Subaru Success through Knowing Customers Well

At a time when many dealers nationwide are struggling, Subaru of Glendale owner, Sam Ershadi is expanding his store. Ershadi says, “Our customers were not affected by the recession. They have a better financial situation.”

He’s right—the typical Subaru owner is financially sound, with a “taste for the quirky.” The company made it through the horror that was 2009 with solid sales and market share. Last year saw Subaru become the 11th most popular brand in the U.S., placing it eight spots above where it was the previous year. Subaru is the fastest growing mass-market car brand in the U.S. for the last two years.

Subaru, which is the auto arm of Japan’s Fuji Heavy Industries, has long been popular in the Northeast and the Northwest. Recently, however, they’ve been popular well beyond those regions. Rebecca Lindland of HIS Global Insight in Lexington, Massachusetts says, “People have been finding out about them outside of New England. They are quietly successful, and their buyers appreciate that. They haven’t abandoned their core.”

The reason Subaru has been successful even through the recession is that they understand who buys their cars, and they are aggressively reaching out to new potential buyers they feel would fit well with the brand. The average income of Subaru owning households is $88,000, which is roughly the same as Honda and about $10,000 more than Toyota, according to Alexander Edwards, president of Strategic Vision market research firm. Subaru owners are three years younger than the industry average and 25% more likely to have a college education.

Thirty six percent of consumers who buy Subaru vehicles pay cash. They are a frugal bunch, who consistently buy less car than they can afford. As a result, the company cut around $1,200 from the average price of its cars three years ago. It hasn’t lost out in profits, though, because it offers the lowest level of incentives of any major carmaker—approximately $1,333 per car.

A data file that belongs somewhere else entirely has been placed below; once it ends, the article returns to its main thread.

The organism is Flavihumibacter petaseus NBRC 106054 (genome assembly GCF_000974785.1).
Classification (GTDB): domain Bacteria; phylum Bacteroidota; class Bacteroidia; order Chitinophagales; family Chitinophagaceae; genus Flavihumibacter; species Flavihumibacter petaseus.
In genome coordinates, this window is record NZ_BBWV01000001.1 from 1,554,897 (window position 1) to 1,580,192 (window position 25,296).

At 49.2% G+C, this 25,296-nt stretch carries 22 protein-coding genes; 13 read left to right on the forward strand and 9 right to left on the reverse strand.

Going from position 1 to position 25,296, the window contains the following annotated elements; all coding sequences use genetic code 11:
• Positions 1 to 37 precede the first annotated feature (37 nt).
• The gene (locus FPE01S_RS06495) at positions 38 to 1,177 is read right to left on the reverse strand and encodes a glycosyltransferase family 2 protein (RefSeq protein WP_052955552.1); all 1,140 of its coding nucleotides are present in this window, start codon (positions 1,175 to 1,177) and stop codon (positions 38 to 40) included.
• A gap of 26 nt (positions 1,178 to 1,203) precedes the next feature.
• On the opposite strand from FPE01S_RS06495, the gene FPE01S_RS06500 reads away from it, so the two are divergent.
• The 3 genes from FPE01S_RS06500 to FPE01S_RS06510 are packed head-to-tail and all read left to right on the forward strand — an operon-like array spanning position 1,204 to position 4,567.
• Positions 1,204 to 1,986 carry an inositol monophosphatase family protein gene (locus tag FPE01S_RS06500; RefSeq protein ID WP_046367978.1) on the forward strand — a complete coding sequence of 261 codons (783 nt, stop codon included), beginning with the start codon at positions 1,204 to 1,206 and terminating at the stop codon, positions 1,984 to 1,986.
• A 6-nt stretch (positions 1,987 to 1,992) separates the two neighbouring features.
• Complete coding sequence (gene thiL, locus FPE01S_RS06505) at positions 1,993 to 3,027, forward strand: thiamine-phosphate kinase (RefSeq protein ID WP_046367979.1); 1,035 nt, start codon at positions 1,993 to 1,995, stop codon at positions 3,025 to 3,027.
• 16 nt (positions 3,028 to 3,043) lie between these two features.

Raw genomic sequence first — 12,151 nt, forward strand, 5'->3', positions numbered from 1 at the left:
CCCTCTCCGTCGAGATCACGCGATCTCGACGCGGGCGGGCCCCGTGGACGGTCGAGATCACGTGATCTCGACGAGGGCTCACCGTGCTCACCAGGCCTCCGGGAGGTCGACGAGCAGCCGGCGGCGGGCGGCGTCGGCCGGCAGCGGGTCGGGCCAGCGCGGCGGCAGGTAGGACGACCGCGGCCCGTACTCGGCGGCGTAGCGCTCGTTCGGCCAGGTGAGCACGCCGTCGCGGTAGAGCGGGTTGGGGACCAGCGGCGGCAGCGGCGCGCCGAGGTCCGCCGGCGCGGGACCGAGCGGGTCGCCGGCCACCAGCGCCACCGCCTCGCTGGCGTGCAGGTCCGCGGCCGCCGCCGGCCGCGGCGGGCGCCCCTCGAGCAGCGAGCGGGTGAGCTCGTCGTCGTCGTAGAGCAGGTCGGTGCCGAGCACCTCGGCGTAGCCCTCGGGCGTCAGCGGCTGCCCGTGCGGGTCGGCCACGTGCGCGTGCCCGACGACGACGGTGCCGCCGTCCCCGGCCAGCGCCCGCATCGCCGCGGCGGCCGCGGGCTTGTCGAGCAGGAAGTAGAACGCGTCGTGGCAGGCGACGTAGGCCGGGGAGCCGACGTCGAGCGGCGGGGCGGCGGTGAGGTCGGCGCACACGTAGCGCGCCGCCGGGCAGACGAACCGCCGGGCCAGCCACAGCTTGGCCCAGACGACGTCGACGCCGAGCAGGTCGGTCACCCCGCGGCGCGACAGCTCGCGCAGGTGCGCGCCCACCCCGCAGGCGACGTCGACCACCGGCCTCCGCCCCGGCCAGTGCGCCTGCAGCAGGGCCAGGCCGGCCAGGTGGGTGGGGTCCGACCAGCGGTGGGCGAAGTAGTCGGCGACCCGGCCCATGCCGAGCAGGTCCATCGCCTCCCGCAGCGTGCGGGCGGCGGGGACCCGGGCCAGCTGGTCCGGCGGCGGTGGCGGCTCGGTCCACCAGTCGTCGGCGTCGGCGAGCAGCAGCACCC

The company spends most of its marketing money on strengthening customer connections. People attracted to the brand are eco-friendly and like having the freedom to travel when and where they wish. Chief Marketing Officer Tim Mahoney says they are “customers who are not buying things, but experiences.”

Last year Subaru sold 216,652 cars in the U.S. Production at its plant in Indiana will be increased by 40% this year. The facility is located within an official wildlife preserve and sends no waste to landfills. The company supports a number of environmental groups including the American Canoe Association and the Leave No Trace Center for Outdoor Ethics.

Brand building is a much cheaper way of advertising than the routes taken by many other companies, which is also part of Subaru’s recipe for success. Subaru spends $100 million less than Volkswagen, one fifth of what Hyundai spends and an even smaller percentage of the $2.2 billion spent by General Motors, who is the biggest spender in the industry.

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